Web designer or developer's guide to implementing the web widgets


This guide is designed for web developers and web designers.


How Donorfy web widgets work

A web widget is HTML code that can be embedded into most modern websites to enable online donations to be collected. Donorfy provides two kinds of web widget:

  • for single and recurring donations by payment cards (debit/credit cards), using the Stripe payment gateway
  • for recurring donations by Direct Debit, using the GoCardless payment gateway
So before you can even get started creating the web pages, the client needs to set up an account with each of:
  • Stripe - for donations via credit/debit card - do this in Donorfy, Settings, Stripe Connect
  • GoCardless - for Direct Debit donations - do this in Donorfy, Settings, GoCardless Connect
That's the easy bit! Now you need to build the website pages. To do that you'll need to understand how the integration works:
The Donorfy web widget is an API that, when provided with information collected from the web page, will (a) collect the donation via Stripe or (b) set up a regular gift by Direct Debit with GoCardless, and (c) populate Donorfy with:
  • a new donor (we call them constituents), unless it already exists
  • a new donation (a Transaction - if a single donation was made)
  • a Recurring Payment Instruction (if a recurring donation was set up)
  • a Gift Aid Declaration.

It needs a combination of web design and coding skills (HTML, CSS, maybe some PHP) to arrive at a finished solution.

You will need at least two web widgets because each widget has a number of characteristics:
  • whether it's Stripe or GoCardless
  • and the following settings which affect how the donation is categorised when it reaches Donorfy
    • the Product
    • the Campaign
    • the Payment Method
    • the Fund


User interface

The web widget code generated by Donorfy supplies a basic UI - it is provided only to illustrate the basic information that your web page needs to collect and send it to the Donorfy API. The design of the online user journey - from clicking a Donate button, and then funneling them through the various 'products' the client wishes to offer (one-off donations - potentially at suggested amounts, regular gifts, sponsor a (something)....) is entirely up to you and the client to design and assemble using standard features of the CMS in conjunction with your own Javascript, HTML, and CSS coding skills. The final step is to pass that information to the API using the code provided so that it collects the money and updates Donorfy, as described above.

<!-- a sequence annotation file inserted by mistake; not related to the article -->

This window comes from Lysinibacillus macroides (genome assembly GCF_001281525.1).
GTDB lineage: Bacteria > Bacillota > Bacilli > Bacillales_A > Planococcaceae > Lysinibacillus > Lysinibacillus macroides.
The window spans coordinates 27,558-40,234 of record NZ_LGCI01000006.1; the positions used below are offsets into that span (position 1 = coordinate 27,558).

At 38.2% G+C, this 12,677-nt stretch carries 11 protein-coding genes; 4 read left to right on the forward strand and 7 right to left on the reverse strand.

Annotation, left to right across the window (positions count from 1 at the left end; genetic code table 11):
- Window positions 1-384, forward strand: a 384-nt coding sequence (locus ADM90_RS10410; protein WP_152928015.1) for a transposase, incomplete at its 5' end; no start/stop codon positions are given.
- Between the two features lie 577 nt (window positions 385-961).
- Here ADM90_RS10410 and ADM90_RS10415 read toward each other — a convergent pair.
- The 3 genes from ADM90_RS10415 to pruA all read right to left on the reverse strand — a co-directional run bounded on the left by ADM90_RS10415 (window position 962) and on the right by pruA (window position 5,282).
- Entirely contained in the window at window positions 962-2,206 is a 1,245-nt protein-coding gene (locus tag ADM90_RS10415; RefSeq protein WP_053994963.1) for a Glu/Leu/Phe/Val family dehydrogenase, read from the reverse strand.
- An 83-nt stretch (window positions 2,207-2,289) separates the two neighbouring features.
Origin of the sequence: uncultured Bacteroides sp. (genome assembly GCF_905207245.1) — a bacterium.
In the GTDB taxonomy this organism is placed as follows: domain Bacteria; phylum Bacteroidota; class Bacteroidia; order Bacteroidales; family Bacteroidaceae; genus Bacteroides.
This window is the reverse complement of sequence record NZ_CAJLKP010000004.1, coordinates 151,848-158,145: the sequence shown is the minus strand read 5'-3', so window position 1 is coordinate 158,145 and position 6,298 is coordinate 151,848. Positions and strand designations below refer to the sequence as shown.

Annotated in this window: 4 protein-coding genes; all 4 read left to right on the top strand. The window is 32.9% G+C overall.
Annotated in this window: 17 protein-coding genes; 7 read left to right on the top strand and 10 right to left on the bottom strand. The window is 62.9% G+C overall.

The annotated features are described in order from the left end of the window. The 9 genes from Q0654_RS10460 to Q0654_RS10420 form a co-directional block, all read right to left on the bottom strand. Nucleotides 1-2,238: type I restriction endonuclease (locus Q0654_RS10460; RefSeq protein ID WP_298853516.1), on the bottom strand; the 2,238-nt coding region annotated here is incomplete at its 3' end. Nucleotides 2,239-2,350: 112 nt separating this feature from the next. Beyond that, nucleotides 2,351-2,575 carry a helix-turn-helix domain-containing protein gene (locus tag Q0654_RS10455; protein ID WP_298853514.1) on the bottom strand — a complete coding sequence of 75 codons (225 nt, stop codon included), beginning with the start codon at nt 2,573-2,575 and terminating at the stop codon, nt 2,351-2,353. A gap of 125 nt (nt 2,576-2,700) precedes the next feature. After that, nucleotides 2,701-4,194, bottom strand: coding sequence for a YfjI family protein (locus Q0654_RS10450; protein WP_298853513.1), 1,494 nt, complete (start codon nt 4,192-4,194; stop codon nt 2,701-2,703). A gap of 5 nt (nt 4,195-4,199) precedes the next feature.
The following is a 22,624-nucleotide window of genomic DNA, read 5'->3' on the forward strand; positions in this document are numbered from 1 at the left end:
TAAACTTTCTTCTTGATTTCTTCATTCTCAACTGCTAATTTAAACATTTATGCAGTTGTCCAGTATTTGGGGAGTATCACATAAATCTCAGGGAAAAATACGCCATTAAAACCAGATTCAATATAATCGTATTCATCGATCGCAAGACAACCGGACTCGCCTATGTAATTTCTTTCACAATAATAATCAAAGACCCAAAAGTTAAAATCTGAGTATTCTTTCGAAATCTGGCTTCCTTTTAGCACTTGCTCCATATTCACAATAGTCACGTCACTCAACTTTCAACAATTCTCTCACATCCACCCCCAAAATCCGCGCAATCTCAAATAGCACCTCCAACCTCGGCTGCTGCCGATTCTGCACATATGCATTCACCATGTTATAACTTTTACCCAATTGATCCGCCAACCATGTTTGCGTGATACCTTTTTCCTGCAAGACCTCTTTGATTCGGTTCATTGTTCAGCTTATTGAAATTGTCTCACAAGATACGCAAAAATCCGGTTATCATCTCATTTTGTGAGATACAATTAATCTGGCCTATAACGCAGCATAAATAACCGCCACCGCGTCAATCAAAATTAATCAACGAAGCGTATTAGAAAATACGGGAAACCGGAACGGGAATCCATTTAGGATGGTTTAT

Important - you should set up your giving pages so you only have one widget on a page - if you have two widgets on the same page - even if one is hidden - the widgets will not work properly.

The important thing is to use the correct field ids, names, lengths, and the hidden fields. And to call the API correctly. See below for this information.


What happens - Payment Cards via Stripe

When a donor makes a payment card donation and clicks on the Submit button, the following happens within a few seconds:

  1. The card details are sent directly to Stripe, and Stripe returns to the website a 'token' representing that card (therefore Donorfy never stores the card details)
  2. the donor information on the form and the token are sent to Donorfy
  3. Donorfy collects the payment from Stripe using the token provided earlier
  4. the donor is added (if new) to Donorfy as a new Constituent and the donation is added to the constituent's Timeline as a Transaction.
  5. If the donor made a recurring donation by card, a Recurring Payment Instruction is added to the constituent's Timeline, and the recurring payments will be subsequently collected by Donorfy.

The process is logged and visible in Financial | Online Donations.


Website compatibility

Any modern website system should be able to accommodate a Donorfy web widget.

Your website needs an SSL certificate - so the page containing the widget needs to be https://yoursite.org/donate (for example).

Your website needs to jquery version 1.9 or later. NOTE: whilst WordPress.Org sites (the majority) do support this, their WordPress.com does not.

The Stripe widget can only use the Live Publishable Key - do not attempt to use the Test Publishable Key from Stripe.


Testing the widget